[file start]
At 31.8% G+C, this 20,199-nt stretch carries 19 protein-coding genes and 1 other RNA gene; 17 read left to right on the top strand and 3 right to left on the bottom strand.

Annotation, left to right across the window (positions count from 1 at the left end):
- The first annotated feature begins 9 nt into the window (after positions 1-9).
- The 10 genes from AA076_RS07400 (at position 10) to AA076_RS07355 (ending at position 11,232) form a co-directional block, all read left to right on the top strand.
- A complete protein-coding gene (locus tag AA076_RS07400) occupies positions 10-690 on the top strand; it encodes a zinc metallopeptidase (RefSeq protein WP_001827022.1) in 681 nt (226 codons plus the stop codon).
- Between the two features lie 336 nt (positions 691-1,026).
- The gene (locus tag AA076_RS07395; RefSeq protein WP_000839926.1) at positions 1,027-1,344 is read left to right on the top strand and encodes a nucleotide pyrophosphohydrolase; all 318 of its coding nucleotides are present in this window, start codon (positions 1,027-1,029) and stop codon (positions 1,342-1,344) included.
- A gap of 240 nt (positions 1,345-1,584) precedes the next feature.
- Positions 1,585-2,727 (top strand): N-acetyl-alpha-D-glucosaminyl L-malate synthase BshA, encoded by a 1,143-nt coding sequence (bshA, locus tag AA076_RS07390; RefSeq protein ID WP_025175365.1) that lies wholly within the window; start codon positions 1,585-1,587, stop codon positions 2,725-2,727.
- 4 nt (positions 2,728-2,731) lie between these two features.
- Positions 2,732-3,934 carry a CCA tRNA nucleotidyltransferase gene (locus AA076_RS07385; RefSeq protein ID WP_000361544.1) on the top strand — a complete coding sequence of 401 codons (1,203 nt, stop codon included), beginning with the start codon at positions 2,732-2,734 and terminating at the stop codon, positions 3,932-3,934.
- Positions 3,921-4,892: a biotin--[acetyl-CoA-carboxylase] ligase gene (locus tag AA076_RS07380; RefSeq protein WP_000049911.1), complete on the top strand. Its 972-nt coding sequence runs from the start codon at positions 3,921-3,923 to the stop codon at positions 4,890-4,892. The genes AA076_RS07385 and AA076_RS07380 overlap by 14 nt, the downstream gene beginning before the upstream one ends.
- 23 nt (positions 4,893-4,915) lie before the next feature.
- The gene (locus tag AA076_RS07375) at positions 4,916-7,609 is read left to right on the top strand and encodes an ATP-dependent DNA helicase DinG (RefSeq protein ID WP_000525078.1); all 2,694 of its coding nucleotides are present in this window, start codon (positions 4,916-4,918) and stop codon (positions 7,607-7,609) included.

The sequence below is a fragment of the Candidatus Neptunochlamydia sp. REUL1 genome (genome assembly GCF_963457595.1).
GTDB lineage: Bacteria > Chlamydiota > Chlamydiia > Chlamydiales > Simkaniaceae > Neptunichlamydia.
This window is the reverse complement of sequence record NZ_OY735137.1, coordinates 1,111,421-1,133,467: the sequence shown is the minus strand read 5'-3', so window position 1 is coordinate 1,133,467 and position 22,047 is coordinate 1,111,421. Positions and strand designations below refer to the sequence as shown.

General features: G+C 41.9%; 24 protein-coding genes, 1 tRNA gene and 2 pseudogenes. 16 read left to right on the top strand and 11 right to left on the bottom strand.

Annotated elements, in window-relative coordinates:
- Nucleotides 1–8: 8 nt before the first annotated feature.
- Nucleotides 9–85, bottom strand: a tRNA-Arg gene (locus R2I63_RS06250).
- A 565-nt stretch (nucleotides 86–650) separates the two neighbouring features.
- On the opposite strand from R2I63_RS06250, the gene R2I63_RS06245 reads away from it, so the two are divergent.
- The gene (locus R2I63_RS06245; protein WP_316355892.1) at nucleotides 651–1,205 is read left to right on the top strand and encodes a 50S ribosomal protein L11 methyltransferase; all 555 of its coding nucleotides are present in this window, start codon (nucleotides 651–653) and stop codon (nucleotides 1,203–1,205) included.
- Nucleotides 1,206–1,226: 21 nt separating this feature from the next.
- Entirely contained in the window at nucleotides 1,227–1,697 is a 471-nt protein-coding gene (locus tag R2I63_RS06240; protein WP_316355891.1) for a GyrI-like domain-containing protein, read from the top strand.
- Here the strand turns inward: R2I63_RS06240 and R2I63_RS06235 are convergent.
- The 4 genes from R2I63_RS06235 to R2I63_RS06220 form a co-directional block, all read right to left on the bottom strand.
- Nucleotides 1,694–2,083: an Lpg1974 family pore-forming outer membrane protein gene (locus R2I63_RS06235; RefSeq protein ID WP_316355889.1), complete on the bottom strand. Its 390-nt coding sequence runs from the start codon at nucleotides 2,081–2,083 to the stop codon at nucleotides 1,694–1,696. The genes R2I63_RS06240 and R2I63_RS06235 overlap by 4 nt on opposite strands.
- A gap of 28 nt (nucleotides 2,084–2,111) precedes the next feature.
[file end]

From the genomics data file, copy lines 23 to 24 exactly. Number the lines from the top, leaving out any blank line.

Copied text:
- On the opposite strand from R2I63_RS06250, the gene R2I63_RS06245 reads away from it, so the two are divergent.
- The gene (locus R2I63_RS06245; protein WP_316355892.1) at nucleotides 651–1,205 is read left to right on the top strand and encodes a 50S ribosomal protein L11 methyltransferase; all 555 of its coding nucleotides are present in this window, start codon (nucleotides 651–653) and stop codon (nucleotides 1,203–1,205) included.